When the quarterback gets sacked, usually blame gets thrown on the offensive line for not blocking properly. Quarterbacks, however, are a lot more responsible for their protection than people realize or are willing to admit. Part of it is what happens after the snap. Sometimes you need to feel the pressure and make a subtle step up or to the side to buy some extra time. There is another, perhaps more important area, where the quarterback is responsible for keeping himself up, what happens before the snap.
Why is Peyton Manning the master of quarterback play? There are many reasons, but one thing he does separates himself from every other quarterback in the NFL. He knows everything the defense is going to do before the defense does it. He looks at your front. He notices something as subtle as your outside linebacker taking two steps to the right before the snap. He knows your play. He changes his into something more favorable. He has you.
Remember how Rex Ryan said Manning studies film better than Tom Brady in the 2010 Playoffs? Rex wasn't just trying to create headlines. Manning is the master of the film room, and that makes him a master on the field. There's a reason Rex's defenses have given so many quarterbacks problems while Manning has dominated them. Rex throws a ton of unique looks at other quarterbacks. These looks are so complex that most quarterbacks can't figure them out. Manning is so smart that he can.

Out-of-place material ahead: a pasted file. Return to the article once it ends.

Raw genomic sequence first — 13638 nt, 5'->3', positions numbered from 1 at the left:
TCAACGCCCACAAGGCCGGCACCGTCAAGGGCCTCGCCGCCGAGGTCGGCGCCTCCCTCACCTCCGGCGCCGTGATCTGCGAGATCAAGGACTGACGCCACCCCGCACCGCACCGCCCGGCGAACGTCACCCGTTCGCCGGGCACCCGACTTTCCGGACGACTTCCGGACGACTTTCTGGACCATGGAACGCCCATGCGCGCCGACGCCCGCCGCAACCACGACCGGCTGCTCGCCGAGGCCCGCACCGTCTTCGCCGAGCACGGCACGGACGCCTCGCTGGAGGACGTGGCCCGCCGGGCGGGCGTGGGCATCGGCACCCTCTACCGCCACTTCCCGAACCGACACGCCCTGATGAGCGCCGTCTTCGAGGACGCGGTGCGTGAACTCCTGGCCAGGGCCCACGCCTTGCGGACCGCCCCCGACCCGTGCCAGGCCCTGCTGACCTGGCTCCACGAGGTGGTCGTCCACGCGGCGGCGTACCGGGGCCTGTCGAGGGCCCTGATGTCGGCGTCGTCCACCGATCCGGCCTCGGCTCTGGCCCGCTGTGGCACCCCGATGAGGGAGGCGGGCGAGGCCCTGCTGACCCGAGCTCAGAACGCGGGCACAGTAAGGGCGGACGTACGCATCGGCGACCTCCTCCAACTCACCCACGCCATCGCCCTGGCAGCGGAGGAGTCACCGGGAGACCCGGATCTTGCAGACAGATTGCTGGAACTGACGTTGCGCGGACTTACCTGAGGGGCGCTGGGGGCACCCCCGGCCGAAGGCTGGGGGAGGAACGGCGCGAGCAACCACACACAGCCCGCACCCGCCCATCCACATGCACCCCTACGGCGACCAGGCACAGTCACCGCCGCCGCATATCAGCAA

And this is critical. If a quarterback knows what the defense is doing, he can adjust his blocking at the line to counter the pass rush. He can make sure his team is running the correct hot route. (A hot route is a changed route designed to get the ball out quickly to counter the blitz. If the other team is bringing six and you are only blocking five, how do you beat the blitz? You throw quickly before the blitzer gets there into the vacated spot of the field where the blitzer was standing before the snap.)
When I watch the Jets on film, it is alarming how frequently Mark Sanchez fails to see what the other team is doing before the snap. As much as people get on the offensive line, this is a huge part of the problem when it comes to protection. People say, "How can Sanchez be expected to play well when he's not getting protection," but Sanchez is a huge part of the problem when the protection is bad. Nobody is Peyton Manning. I'm not expecting Sanchez to know every single thing the defense does. But he might be the worst in the league from what I've seen adjusting at the line.
What this probably means is either he's either not putting in the work in the film room or he just can't grasp essential concepts for playing his position successfully. I'm not one to question his work ethic even though there were some rumblings a year ago about it. That kind of stuff is subjective. You see it in your own job. There are some people who accomplish more in the office in four hours than others who work for eight hours. Beyond this, I see things that suggest the second is true, Sanchez just doesn't get what he's seeing. Let me show you an example from last year.